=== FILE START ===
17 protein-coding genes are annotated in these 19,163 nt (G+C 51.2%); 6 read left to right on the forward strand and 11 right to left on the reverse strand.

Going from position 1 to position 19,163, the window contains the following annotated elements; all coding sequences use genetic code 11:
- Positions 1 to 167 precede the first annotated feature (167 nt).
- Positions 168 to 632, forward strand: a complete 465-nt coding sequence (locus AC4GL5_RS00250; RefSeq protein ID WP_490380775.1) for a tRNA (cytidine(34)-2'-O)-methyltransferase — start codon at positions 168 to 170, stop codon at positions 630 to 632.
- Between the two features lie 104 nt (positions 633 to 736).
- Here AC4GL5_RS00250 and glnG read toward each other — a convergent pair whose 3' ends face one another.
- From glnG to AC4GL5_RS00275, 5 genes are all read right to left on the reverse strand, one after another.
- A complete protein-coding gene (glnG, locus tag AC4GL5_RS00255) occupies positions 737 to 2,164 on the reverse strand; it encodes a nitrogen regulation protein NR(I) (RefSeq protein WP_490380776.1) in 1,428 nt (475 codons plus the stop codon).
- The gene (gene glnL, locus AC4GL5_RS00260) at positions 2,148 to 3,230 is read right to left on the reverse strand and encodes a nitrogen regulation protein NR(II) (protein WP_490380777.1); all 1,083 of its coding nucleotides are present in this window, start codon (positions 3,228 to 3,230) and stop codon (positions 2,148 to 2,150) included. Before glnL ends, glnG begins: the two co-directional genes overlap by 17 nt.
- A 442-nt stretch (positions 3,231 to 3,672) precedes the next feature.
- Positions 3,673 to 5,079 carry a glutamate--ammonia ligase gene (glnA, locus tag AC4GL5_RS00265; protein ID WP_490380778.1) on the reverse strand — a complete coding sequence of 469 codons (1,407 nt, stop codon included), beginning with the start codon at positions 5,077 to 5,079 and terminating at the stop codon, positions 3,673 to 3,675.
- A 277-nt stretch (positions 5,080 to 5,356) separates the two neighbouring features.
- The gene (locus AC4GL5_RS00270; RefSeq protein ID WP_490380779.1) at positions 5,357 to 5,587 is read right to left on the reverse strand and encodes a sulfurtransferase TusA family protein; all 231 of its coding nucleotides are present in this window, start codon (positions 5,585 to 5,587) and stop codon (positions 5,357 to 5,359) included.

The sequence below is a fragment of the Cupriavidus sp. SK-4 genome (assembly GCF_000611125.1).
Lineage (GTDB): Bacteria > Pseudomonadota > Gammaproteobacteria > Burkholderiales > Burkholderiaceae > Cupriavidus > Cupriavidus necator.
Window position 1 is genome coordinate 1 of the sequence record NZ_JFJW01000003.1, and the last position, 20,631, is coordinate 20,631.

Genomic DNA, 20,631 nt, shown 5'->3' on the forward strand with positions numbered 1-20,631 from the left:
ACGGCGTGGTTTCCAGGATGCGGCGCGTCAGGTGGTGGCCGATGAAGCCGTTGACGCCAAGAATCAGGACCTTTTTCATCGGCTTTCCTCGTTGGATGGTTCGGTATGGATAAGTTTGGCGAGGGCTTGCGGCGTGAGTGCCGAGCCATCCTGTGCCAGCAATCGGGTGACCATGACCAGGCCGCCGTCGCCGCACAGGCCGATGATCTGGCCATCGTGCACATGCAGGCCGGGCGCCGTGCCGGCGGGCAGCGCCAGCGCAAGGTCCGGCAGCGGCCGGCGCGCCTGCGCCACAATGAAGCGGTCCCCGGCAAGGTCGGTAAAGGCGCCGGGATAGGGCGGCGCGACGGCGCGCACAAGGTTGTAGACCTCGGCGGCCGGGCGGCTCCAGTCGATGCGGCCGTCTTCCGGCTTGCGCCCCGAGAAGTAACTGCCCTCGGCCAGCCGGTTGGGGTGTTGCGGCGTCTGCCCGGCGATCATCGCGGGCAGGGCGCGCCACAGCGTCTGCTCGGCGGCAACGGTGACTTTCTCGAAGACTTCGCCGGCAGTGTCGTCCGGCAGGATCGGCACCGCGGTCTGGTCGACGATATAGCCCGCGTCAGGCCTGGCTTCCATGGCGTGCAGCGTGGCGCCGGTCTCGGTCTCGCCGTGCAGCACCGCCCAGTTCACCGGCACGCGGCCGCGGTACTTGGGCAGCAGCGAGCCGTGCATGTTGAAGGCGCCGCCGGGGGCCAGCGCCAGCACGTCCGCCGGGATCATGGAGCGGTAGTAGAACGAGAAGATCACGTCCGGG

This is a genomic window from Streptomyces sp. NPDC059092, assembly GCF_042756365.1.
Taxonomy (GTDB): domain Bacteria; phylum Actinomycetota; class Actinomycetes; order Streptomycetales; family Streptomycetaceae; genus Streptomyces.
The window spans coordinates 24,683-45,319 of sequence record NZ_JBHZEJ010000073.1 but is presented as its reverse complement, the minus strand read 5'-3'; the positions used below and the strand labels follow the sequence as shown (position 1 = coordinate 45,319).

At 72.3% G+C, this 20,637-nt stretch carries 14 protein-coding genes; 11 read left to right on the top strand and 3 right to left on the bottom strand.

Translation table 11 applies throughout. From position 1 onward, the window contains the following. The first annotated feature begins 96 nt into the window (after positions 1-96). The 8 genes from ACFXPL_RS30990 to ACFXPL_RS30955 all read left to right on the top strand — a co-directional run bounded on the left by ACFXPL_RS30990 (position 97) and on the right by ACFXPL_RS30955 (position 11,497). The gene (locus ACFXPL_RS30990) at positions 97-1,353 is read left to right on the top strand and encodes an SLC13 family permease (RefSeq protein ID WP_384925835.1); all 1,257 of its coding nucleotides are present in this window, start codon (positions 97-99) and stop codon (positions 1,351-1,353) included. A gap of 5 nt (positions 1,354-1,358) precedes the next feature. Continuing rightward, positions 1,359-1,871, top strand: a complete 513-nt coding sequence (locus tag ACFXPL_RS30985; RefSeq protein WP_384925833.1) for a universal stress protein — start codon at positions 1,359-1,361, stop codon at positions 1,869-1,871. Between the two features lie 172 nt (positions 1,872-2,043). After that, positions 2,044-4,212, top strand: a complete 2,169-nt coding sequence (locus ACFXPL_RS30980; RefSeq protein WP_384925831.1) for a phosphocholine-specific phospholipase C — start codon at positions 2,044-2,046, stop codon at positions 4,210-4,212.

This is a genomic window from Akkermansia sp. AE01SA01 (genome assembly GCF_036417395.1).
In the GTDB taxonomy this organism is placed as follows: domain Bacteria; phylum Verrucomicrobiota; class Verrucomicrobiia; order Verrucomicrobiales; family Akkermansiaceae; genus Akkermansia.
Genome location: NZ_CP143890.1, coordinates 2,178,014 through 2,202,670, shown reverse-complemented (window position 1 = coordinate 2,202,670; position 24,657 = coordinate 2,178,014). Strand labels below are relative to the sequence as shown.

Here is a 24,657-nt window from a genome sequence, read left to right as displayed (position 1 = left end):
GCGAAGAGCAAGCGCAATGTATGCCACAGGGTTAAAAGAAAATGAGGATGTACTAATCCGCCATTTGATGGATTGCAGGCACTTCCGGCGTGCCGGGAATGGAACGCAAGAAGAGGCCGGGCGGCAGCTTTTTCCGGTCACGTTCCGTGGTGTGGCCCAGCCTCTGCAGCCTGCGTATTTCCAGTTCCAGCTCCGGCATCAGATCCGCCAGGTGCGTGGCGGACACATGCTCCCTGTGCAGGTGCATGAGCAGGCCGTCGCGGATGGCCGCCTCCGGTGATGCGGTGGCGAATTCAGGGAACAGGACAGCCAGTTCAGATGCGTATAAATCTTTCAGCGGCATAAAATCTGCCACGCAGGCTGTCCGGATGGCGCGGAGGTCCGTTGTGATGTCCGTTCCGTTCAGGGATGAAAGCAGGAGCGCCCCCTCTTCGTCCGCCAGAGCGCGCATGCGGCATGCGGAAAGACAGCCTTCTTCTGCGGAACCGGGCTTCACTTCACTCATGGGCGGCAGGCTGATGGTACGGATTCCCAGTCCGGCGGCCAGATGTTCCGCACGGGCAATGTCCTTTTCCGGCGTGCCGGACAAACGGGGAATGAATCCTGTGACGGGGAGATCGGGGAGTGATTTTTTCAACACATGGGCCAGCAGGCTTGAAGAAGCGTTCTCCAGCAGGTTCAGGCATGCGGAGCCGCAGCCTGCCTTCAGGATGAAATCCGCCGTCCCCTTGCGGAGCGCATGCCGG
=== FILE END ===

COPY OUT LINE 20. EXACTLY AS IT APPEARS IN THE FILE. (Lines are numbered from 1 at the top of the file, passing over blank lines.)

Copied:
Taxonomy (GTDB): domain Bacteria; phylum Actinomycetota; class Actinomycetes; order Streptomycetales; family Streptomycetaceae; genus Streptomyces.